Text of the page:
Is it too soon to Define Best Practice When it Comes to the Practical Implementation of Risk-Based Monitoring?

By April 25, 2016Blog

Last week CluePoints launched its eight-part Q&A blog series which aims to explore the current talking points in Risk-Based Monitoring (RBM). We’ve been gathering insights from a number of CluePoints’ partners but are keen to open up the discussion to the wider industry. The first question we put to our partners was centered around the practical implementation of Risk-Based Monitoring and where they feel current best practice lies amongst different sizes of companies and CROs. As expected, opinions varied but our discussions revealed some interesting common themes.

When it comes to current best practice, Jamie O’Keefe at Paragon Solutions said that many companies are simply, “dipping their toes in the water,” and there was a general consensus from the other partners that this is the case. All agreed that while some in the industry are starting to utilize RBM within their study programs, there is a huge variety in how they are approaching implementation, and for that reason, it is difficult to define current best practice.

Many of our partners also agreed that when, if, how and the speed at which Risk-Based Monitoring is currently being implemented, very much depends on the size of the organization. For larger companies, many of whom are now starting to utilize elements of Risk-Based Monitoring, the ability to make it standard practice across all studies is a complex challenge involving many stakeholders. Existing infrastructure, processes, technology etc means the transition to Risk-Based Monitoring will take considerable time and investment, and significantly alter their business. While on paper it may seem more practical for smaller organizations to integrate Risk-Based Monitoring across their business, many perhaps don’t have the same financial support as big pharma. As a result, smaller companies tend to be implementing RBM on a program-by-program basis or relying on third-party vendors to support them.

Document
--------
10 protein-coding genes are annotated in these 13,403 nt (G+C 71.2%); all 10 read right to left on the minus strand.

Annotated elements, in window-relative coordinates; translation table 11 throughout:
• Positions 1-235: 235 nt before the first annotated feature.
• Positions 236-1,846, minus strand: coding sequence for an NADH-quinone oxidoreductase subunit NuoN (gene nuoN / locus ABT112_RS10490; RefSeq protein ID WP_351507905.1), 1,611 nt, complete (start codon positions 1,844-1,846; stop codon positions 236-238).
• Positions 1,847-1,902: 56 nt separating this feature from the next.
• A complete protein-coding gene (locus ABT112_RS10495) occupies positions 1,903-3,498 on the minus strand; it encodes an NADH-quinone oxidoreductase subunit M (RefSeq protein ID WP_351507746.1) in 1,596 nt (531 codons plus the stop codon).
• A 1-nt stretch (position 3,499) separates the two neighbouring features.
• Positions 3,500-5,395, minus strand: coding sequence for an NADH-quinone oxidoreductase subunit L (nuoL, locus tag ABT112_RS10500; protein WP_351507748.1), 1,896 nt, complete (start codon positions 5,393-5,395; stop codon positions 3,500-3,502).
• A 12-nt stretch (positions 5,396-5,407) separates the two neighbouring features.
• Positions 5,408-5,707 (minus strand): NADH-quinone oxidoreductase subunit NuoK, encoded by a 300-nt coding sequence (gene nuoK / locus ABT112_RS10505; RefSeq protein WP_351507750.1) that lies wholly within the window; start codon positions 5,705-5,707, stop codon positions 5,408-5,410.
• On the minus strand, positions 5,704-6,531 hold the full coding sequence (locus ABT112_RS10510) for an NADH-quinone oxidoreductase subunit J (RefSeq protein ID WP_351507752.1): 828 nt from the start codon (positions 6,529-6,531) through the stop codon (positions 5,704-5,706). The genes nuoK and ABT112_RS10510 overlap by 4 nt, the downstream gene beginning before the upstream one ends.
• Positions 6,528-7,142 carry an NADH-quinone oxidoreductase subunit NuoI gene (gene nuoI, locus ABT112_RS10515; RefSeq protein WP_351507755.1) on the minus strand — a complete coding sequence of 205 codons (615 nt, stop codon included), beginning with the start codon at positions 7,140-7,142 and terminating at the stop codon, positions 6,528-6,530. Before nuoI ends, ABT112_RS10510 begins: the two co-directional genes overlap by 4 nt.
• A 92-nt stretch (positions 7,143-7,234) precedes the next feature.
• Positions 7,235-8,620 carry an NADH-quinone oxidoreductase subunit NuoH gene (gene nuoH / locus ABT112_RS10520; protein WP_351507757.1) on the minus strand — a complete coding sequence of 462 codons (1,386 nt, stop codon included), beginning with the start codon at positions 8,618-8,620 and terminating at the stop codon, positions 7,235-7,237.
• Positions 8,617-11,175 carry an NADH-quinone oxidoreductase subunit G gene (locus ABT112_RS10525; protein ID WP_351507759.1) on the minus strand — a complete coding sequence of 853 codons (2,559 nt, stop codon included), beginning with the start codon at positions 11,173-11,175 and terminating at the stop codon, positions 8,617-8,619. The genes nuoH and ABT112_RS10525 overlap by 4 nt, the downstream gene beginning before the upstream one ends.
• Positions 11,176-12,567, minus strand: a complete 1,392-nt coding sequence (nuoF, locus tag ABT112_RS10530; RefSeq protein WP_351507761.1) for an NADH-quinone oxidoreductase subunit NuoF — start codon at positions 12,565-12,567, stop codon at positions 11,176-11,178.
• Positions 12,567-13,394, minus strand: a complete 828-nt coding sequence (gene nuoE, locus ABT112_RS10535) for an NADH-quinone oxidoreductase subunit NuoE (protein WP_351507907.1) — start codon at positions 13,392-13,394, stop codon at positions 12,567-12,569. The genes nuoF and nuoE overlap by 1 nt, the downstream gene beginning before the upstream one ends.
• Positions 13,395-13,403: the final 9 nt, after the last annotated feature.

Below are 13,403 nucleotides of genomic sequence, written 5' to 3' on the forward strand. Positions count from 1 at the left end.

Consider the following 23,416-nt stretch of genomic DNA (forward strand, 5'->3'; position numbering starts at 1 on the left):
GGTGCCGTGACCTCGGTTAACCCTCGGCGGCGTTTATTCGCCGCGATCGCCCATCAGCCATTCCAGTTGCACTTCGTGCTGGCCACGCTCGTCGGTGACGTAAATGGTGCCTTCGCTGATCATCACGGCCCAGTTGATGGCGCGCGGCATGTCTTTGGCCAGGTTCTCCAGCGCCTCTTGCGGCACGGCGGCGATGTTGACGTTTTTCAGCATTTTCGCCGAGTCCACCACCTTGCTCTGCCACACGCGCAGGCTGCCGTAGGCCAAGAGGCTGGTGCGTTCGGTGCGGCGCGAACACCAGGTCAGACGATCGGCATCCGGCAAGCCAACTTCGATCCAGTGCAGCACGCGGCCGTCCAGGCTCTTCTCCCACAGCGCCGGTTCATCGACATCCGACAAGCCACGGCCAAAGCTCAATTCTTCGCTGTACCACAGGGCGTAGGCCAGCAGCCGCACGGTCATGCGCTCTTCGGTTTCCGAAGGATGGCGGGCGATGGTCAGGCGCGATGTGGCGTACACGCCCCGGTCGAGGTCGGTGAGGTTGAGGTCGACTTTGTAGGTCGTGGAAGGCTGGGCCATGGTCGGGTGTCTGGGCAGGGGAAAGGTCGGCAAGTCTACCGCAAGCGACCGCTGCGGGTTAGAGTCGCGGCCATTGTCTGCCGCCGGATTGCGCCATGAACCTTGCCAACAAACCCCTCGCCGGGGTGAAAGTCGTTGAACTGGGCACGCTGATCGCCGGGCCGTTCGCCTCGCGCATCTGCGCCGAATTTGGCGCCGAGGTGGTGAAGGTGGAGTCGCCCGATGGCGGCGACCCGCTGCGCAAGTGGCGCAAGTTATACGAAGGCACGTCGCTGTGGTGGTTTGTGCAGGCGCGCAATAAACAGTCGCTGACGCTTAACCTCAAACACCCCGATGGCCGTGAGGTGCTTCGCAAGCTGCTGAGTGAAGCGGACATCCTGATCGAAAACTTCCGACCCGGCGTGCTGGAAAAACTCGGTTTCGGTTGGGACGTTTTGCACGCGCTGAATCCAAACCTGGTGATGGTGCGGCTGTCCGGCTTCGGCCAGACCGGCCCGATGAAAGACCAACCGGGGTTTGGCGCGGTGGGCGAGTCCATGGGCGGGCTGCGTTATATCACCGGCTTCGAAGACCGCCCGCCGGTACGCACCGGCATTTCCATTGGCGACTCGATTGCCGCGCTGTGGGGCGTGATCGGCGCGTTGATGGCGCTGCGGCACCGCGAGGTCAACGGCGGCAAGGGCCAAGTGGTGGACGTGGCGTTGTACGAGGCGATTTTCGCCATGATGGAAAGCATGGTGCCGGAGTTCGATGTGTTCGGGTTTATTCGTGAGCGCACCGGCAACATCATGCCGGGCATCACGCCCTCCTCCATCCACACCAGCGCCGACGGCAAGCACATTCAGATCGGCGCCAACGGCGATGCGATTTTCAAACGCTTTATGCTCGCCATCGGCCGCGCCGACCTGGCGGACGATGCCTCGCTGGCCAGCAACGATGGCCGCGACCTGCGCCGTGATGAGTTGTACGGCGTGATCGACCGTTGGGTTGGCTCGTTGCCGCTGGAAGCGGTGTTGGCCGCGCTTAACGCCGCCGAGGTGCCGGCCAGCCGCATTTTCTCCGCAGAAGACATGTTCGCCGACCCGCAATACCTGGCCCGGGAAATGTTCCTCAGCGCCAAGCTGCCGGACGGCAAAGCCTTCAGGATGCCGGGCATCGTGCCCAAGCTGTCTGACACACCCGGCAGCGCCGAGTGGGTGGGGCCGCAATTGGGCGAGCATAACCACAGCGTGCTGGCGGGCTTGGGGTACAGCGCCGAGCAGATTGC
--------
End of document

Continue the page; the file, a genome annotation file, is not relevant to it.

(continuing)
The pace at which Risk-Based Monitoring is being adopted across the industry was also highlighted as an issue – despite being actively encouraged to do so by the regulators, there still seems to be a lack of urgency. Bracket Global’s Adam Butler commented that, “as it is often the case with our industry, it just doesn’t seem like anyone is embracing the new approach fast enough.” With Craig Serra from Pfizer, agreeing with him and quite rightly pointing out the irony that despite operating in a very risk-averse industry current working practice is more risky by not adopting Risk-Based Monitoring quicker.

In my opinion, the industry in general recognizes the importance of mitigating risk and improving data quality and it is heartening to see the adoption of data interrogation techniques that have been used in other industries for many years, but we could be doing more. The ICH E6 guidance, which is due to be published in its final form in November, will insist that all companies adopt comprehensive risk management plans. This will be the turning point for adoption and we can already see many organizations who are embracing initiatives to prepare themselves for these requirements.

What’s your experience of current best practice of Risk-Based Monitoring implementation? Is it too early to say? Is more guidance needed for organizations? We’d be really interested to hear your thoughts on this topic so please do get involved with the discussion.

 

Leave a Reply